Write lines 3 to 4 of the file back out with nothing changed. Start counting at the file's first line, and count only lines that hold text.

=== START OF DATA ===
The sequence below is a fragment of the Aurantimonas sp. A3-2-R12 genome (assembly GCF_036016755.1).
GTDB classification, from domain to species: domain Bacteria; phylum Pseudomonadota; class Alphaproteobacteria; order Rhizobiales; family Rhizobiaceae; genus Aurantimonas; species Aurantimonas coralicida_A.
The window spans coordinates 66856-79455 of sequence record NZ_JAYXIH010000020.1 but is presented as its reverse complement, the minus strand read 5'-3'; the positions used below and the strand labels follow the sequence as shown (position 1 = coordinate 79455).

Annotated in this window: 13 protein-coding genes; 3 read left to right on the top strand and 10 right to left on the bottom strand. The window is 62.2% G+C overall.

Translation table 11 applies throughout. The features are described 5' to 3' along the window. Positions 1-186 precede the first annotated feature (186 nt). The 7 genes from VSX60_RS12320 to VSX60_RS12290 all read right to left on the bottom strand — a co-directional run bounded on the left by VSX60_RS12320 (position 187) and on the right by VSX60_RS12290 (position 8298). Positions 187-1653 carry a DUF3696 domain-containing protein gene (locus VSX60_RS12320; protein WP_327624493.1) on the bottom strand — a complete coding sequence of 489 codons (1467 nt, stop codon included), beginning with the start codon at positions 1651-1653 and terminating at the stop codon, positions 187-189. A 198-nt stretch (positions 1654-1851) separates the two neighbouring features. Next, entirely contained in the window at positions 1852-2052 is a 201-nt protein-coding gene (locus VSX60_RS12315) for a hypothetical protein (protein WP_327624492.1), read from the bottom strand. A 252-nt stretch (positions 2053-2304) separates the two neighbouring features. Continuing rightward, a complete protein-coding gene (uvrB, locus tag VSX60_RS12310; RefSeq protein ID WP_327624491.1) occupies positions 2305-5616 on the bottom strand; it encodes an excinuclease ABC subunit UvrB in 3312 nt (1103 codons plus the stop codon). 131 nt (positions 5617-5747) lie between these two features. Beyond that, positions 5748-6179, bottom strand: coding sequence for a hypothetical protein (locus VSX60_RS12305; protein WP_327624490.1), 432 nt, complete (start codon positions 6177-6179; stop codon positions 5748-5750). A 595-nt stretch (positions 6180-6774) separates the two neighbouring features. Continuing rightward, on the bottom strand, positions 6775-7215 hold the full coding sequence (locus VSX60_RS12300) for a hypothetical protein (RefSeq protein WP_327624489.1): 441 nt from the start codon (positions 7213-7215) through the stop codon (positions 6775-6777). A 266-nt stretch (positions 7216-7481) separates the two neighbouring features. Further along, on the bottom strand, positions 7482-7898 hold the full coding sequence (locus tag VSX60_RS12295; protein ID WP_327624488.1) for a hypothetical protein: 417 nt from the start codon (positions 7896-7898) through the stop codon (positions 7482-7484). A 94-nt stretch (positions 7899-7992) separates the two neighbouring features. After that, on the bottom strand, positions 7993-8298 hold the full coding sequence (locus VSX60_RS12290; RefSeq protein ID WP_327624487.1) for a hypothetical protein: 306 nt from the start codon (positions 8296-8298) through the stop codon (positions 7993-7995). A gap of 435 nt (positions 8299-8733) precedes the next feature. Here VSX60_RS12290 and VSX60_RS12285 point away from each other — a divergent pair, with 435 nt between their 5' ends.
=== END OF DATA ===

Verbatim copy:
The window spans coordinates 66856-79455 of sequence record NZ_JAYXIH010000020.1 but is presented as its reverse complement, the minus strand read 5'-3'; the positions used below and the strand labels follow the sequence as shown (position 1 = coordinate 79455).

Annotated in this window: 13 protein-coding genes; 3 read left to right on the top strand and 10 right to left on the bottom strand. The window is 62.2% G+C overall.